1980s vs. Today: Sports and the media   

Updated: June 5, 2008, 12:50 PM ET

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The 1980s vs. Today
Was the sports world better back in the 1980s? Or are we better off today? Page 2 has the answers, specifically looking at …

Weinreb: Comparing/contrasting cheating in the '80s versus today

The ballpark experience
The sports media
The SI swimsuit issue
Sports video games
Superstar athletes
Fantasy games
Lakers vs. Celtics

The 1980s were quieter. Especially at the beginning of the decade, when ESPN was just getting off the ground. Things changed dramatically by the end of the decade, but it was a lot more peaceful back before 24/7 sports talk radio, the Internet, blogs and, well, "Around the Horn."

Pros: Give us some time -- we're thinking, we're thinking. Ummmm, you had a lot more free time on your hands, that's for sure. And because there were fewer games to watch, everyone wound up watching the same ones, which created a nationally shared experience you just don't have as often today. "Monday Night Football," for instance, was a very big deal; no broadcaster today is as big as Howard Cosell was back then. CBS did not have a monopoly on the NCAA basketball tournament. And there were a lot more newspapers providing daily coverage and multiple viewpoints. Oh, and Sports Illustrated was a heck of a lot better, with compelling, lengthy, back-of-the-magazine features that were written by actual SI staffers, not just excerpted from the latest book or, worse, turned into a two-page spread on a football player's impossible workout program.

Cons: Are you kidding? At the beginning of the decade, there often was only one college football game per week on national TV and often only one baseball game as well. And if your team's game ended after the local newspaper's deadline, good luck finding out what the score was the next day. Good lord, Sporting News not only still printed box scores a week after the games were played, but there was a real need for that service!

Howard Cosell

AP Photo

When Howard Cosell was on "Monday Night Football," it was a huge event.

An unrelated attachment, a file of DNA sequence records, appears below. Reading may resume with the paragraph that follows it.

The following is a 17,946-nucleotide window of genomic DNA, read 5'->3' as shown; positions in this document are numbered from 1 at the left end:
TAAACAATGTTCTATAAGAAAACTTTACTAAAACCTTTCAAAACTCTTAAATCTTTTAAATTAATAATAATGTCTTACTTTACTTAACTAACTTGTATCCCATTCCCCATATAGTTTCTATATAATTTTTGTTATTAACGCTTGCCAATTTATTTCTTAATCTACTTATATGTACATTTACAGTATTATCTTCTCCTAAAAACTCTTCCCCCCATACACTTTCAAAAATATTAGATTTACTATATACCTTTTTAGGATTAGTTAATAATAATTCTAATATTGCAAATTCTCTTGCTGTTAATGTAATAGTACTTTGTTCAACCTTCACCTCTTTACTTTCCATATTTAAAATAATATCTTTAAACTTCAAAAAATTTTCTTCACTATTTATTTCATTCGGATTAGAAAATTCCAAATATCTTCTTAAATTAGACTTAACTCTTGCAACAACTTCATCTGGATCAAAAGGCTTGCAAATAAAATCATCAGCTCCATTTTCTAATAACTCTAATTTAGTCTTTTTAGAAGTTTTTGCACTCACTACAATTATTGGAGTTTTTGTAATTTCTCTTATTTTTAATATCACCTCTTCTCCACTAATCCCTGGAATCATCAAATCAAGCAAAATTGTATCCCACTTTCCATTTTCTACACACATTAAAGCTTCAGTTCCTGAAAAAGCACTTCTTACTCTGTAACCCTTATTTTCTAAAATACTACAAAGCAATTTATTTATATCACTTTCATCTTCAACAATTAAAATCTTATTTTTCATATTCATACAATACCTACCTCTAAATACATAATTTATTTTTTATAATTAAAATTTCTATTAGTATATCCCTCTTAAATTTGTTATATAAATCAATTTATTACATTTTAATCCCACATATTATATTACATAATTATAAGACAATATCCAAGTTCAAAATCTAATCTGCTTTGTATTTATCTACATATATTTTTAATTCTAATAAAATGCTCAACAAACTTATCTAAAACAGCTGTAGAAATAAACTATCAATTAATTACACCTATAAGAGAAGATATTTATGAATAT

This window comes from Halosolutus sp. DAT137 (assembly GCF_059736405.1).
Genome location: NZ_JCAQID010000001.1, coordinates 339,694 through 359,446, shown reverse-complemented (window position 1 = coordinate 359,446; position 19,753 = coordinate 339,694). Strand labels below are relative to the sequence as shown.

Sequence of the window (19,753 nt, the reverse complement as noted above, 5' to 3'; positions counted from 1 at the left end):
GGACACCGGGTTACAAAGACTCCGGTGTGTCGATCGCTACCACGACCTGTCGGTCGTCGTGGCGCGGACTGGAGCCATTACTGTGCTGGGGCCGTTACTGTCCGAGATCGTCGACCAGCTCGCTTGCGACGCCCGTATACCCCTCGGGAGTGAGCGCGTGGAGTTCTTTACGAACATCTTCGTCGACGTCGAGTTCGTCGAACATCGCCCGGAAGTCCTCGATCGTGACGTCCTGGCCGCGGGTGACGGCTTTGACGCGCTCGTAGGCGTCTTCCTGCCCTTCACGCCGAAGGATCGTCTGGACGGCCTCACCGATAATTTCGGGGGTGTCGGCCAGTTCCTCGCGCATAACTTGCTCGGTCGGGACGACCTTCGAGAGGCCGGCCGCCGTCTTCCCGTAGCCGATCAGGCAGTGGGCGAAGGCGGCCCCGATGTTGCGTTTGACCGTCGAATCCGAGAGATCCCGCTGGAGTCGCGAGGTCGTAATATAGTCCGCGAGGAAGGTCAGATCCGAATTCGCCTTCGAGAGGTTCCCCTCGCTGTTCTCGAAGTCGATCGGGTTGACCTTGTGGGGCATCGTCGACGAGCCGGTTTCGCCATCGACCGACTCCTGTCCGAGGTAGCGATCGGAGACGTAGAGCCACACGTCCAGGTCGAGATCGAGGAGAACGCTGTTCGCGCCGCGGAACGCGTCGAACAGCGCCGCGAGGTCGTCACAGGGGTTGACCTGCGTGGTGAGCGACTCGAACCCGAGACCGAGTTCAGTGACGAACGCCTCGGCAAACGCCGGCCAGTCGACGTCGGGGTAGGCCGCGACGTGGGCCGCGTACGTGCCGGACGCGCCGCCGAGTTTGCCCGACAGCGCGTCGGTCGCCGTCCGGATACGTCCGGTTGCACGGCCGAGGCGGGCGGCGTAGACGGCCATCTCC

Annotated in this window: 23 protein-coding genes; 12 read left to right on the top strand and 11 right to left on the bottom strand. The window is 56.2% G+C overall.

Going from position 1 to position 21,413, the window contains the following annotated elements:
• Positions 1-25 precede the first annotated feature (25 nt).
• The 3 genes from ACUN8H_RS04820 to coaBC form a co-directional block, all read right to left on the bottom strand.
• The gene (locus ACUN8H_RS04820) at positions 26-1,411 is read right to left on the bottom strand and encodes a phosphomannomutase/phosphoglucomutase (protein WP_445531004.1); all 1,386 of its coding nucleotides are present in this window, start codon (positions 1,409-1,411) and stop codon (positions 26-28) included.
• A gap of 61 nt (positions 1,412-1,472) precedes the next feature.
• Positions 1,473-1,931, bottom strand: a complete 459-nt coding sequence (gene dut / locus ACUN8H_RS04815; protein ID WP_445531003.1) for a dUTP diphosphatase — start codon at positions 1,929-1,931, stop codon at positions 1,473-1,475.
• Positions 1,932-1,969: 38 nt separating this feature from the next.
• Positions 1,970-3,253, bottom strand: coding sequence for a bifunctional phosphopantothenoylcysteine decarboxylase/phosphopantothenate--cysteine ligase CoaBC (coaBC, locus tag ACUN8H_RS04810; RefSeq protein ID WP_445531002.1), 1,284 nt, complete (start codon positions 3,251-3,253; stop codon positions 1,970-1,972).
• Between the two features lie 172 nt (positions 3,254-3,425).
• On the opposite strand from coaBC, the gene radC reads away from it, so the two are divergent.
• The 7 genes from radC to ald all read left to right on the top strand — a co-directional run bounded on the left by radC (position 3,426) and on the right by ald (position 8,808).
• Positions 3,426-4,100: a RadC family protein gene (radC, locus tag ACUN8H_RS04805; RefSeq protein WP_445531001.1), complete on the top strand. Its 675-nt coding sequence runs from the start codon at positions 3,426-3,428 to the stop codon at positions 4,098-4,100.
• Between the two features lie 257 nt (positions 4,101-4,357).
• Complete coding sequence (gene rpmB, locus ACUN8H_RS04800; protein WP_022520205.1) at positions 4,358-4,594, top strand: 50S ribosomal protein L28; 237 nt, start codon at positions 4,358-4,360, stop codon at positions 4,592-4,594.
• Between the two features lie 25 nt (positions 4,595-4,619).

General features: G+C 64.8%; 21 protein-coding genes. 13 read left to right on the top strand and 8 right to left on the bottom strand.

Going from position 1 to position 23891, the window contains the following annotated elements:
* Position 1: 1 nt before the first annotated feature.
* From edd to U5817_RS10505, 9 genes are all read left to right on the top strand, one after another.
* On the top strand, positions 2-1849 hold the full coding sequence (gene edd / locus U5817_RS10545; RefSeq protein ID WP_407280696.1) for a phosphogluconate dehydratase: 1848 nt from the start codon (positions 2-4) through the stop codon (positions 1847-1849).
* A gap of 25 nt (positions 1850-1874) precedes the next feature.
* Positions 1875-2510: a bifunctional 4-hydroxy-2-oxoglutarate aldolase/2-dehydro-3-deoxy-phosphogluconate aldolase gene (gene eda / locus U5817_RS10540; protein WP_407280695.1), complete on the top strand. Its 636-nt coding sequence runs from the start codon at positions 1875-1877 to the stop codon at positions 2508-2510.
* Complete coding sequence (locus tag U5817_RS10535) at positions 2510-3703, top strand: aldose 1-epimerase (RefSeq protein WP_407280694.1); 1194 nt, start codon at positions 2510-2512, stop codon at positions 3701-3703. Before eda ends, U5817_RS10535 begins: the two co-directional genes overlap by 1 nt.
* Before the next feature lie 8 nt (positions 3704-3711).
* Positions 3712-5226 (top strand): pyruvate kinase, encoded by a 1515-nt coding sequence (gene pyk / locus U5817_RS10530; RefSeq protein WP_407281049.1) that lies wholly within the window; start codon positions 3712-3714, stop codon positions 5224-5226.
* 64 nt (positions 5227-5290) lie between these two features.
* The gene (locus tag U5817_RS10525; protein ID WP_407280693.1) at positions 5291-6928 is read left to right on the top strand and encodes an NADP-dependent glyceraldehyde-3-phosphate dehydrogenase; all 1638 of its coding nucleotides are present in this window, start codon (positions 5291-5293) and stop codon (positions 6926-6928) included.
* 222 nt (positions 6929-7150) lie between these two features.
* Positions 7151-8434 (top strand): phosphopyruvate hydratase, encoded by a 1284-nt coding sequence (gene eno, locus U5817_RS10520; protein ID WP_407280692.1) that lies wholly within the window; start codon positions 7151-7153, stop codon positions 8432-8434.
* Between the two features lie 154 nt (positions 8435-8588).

Sports coverage is so overwhelming and ubiquitous that 24/7 doesn't even begin to capture it. It's more like 25/8 or 26/9. About the only time you can't watch a game or get an update is when you are sleeping, although no doubt ESPN engineers are working to correct that even as you read this.

Pros: Want to watch a game in almost any sport at almost any level from almost anywhere in the world? You probably can find it, via cable, satellite or the Internet. Need to find Sandy Koufax's record when pitching on one day's rest? A box score from 1964? The Dodgers' 1986 Baseball Boogie video? A game highlight from last night or last year? It all is available at the touch of your fingers. Want to read daily updates on your favorite team, even though it plays several time zones away from your local newspaper's delivery area? Want analysis from stat freaks and hard-core fans who occasionally know more than the team's beat writers? Just go to your laptop. And best of all, all you need is an Internet connection to get it all anywhere in the world at any time of the day.

Cons: WE'RE SORRY, BUT WE CAN'T HEAR YOU BECAUSE TOO MANY TALKING HEADS ARE SCREAMING ABOUT SOME "CONTROVERSY" THEY ARE PRETENDING OUTRAGES THEM! Sigh. The problem with 24/7 sports coverage is that sports aren't actually played 24/7 (although, regrettably, that seems to be coming soon in college football), but all these sports networks and stations still have to fill their programming schedules with something. And while it's nice that the networks paying billions for broadcasting rights make sure the games are played when the most people can watch them on TV, it's often inconvenient for the people who actually pay for a ticket, only to find out the first pitch or kickoff was rescheduled for a different time (or even a different day) for TV purposes.

VERDICT: Please. It's not even close. While the noise, hype and overreaction surrounding even the most trivial sports events can be infuriating, only an aging curmudgeon would make the case that the fan was better served in the '80s than today.

Jim Caple is a senior writer for ESPN.com.


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And then there were two -- the Lakers and Celtics. Who will win the NBA Finals? Let the games begin.

Finals schedule | Playoff bracket | Playoff home

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Audio Audio

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